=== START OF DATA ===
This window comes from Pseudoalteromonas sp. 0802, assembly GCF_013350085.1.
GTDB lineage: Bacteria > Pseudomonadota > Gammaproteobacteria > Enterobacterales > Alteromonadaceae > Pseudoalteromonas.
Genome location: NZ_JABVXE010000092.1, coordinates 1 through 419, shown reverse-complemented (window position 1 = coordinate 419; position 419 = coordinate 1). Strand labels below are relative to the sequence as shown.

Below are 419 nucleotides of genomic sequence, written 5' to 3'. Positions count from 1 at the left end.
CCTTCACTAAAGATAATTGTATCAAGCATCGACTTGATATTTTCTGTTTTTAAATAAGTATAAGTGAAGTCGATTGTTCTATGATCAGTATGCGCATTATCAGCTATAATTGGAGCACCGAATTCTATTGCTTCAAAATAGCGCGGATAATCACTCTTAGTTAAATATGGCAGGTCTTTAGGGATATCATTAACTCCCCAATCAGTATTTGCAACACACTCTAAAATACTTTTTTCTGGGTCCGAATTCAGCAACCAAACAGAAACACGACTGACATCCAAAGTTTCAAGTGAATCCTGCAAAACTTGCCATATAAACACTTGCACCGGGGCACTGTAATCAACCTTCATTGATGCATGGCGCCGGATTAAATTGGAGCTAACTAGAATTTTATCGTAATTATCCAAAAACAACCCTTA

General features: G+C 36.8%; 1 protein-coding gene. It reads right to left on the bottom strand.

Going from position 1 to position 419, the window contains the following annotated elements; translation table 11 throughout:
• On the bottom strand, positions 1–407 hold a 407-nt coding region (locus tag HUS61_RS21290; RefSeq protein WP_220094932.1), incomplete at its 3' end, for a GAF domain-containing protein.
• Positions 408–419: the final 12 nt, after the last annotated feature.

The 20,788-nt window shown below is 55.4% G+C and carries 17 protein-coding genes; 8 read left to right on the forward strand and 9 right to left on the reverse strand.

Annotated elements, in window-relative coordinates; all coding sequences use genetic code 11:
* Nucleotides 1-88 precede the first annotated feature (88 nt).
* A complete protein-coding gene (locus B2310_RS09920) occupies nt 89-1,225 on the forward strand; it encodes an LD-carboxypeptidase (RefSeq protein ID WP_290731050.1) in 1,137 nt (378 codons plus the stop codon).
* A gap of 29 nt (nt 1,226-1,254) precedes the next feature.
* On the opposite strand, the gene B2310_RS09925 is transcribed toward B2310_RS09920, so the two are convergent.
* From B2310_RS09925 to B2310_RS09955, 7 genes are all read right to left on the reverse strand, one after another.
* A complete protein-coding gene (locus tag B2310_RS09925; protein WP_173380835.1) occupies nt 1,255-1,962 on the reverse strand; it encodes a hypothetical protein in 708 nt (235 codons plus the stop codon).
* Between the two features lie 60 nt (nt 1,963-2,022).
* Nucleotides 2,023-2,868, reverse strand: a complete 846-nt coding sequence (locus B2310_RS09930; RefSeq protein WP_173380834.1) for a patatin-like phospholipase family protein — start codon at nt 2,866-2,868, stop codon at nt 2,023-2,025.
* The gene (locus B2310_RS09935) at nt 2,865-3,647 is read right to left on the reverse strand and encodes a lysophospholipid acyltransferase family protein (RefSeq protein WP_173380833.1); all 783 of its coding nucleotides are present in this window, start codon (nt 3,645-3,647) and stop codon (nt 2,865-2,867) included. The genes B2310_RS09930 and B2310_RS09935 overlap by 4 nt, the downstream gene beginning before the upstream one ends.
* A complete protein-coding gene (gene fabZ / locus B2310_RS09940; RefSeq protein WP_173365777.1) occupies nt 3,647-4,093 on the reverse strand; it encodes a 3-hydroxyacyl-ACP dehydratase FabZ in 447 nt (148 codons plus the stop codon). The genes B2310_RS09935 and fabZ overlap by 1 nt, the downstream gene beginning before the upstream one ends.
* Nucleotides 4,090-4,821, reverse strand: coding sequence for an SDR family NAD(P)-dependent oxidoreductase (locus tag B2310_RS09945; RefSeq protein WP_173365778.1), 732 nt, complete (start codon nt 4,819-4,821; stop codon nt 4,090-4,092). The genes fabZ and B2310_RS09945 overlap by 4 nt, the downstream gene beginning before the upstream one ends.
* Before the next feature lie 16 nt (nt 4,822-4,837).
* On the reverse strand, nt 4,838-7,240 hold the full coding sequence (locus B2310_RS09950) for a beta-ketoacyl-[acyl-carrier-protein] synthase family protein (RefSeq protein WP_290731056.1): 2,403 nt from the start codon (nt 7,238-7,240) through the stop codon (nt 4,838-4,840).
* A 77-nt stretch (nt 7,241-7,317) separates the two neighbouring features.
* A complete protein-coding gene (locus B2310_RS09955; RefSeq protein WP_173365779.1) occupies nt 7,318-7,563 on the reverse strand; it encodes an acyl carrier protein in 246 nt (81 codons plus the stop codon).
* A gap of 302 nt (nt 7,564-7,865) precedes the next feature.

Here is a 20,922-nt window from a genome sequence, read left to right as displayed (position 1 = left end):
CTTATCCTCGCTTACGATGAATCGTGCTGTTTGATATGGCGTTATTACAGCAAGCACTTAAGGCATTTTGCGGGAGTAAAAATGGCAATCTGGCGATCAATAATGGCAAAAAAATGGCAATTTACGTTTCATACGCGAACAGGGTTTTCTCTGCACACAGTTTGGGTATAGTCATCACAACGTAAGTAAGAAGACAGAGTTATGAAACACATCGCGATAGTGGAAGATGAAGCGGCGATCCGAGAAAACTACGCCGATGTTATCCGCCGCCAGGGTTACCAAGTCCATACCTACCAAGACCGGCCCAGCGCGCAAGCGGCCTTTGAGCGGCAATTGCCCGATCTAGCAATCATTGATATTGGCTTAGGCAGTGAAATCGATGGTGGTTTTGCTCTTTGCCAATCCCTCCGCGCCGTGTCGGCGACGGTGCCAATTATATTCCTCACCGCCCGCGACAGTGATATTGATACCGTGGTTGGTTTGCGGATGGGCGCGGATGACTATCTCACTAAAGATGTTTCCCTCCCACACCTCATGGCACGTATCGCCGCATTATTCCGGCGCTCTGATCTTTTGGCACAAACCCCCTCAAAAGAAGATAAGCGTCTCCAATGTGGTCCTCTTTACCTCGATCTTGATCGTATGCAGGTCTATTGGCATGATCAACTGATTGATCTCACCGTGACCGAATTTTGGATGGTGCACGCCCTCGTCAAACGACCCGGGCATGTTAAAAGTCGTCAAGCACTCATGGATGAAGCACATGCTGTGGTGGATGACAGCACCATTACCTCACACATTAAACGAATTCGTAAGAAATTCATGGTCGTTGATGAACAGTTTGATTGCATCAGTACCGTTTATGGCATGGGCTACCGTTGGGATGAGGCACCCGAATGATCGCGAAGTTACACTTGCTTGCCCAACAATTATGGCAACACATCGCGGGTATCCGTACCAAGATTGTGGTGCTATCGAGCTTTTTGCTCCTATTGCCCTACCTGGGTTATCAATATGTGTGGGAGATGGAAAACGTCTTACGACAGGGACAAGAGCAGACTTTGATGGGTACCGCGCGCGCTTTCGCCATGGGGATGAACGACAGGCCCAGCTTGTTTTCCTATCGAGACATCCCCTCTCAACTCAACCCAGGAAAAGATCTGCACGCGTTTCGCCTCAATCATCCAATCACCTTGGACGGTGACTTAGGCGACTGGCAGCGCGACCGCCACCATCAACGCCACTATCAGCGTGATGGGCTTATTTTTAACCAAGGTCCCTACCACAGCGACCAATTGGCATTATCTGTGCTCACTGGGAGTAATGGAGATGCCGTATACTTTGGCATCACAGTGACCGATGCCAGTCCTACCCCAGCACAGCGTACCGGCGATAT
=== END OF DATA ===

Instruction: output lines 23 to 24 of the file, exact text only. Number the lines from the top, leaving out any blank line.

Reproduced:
* Before the next feature lie 16 nt (nt 4,822-4,837).
* On the reverse strand, nt 4,838-7,240 hold the full coding sequence (locus B2310_RS09950) for a beta-ketoacyl-[acyl-carrier-protein] synthase family protein (RefSeq protein WP_290731056.1): 2,403 nt from the start codon (nt 7,238-7,240) through the stop codon (nt 4,838-4,840).